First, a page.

The fear seems not unfounded. China has intensified its territorial claims, from island disputes with Japan to vast areas of the South China Sea.

Xi frequently inspects People’s Liberation Army forces, especially naval fleets, exhorting China’s military to “get ready to fight and to win wars” and “to win regional warfare under I.T.-oriented conditions.”

Xi holds China’s top three positions: head of the ruling Communist Party of China, head of state, and, as chairman of the Central Military Commission, head of the military. He will likely lead China for a decade.

The Chinese Dream has four parts: Strong China (economically, politically, diplomatically, scientifically, militarily); Civilized China (equity and fairness, rich culture, high morals); Harmonious China (amity among social classes); Beautiful China (healthy environment, low pollution).

Xi was not selected by Deng Xiaoping, the architect of reform, as were his predecessors (Jiang Zemin and Hu Jintao), and he was not elected by the people.

To perpetuate its rule (which China’s top leaders truly believe is essential for the well-being of the country), the Chinese Communist Party has constructed a grand narrative that is founded on three critical claims: Only the Communist Party can continue to improve citizen’s standard of living (and ameliorate severe social and economic disparities); only the party can maintain a stable, unified country and construct a happy, harmonious society; and only the party can effect the “rejuvenation of the Chinese nation,” which stresses a firm command of “core interests” (i.e., sovereignty and territoriality) and increasing global respect.

Late last year, Mr. Xi was named to head a leading working group on overall change and a state security committee that some experts say was inspired by the National Security Council, which advises American presidents. He has also presided over a government that has tightened control over the news media and Internet microblogs.”

Note: All of the above re: Xi’s dream points to collectivism. That is that the collective is greater than the individual. Individual freedoms and liberties must be sacrificed for the greater good- a decidedly Marxist point of view.

The Overall Purpose of Michelle’s Trip? Just Pleasantries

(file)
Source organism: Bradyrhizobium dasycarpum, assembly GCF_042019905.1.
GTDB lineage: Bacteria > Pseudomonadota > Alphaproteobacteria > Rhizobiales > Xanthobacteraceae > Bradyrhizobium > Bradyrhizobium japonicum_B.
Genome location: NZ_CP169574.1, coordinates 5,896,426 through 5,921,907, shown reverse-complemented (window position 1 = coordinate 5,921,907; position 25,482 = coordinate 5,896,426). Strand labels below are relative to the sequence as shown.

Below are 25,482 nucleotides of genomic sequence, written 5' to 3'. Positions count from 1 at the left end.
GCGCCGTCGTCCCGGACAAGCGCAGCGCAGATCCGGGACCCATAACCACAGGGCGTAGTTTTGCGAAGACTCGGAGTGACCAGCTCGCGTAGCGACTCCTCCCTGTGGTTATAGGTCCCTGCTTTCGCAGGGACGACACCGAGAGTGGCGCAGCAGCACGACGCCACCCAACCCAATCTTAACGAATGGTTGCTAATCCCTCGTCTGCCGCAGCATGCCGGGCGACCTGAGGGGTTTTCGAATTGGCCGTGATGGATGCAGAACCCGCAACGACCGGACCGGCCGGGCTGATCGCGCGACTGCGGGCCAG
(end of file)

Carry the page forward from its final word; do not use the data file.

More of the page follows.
Michelle Obama, the first US president’s wife to visit China independently, thanked Xi for the warm reception, telling him: “We have had a wonderful first day here in China.”

He (Xi) responded: “I cherish my sound working relationship and personal friendship I have already established with your husband. We stay in close touch.

Gee, I never got that impression from our media yet obviously Xi has a different viewpoint than our media. My questions are:

What kind of a “sound working relationship”?

And how close a touch?

Keep in mind that this statement is being made by the Secretary General of the Chinese Communist Party or its de facto head.

Earlier in the day, Obama played table tennis at Beijing’s elite Second High School and met students who were building robots. The school has 33 American exchange students, and some of its Chinese students aspire to study in the US. How appropriate that Michelle visit a school where they are building robots. I can not help but think that this seems like a nice parallel to the Obama administration dream to me.

Even though the purpose of Michelle’s trip is ostensibly simply to emphasize education and cultural exchange, her meetings with remarkable men like Xi speaks volumes once you understand just who this man really is and what he represents. He is more than just a casual social visitor greeting a first lady. He stated so when he referred to his close working relationship with Barack with whom he stays in touch.

There is to me quite obviously more than meets the eye here and more to come for sure. Of course, no reporters from the U.S. were allowed to accompany Michelle to China. We just get to pay for it and they get to spin it. The question is who profits? Why so chummy with a communist party leader I wonder? Do they all share the same dream perchance?

I don’t know, it all just seems kind of reddish to me.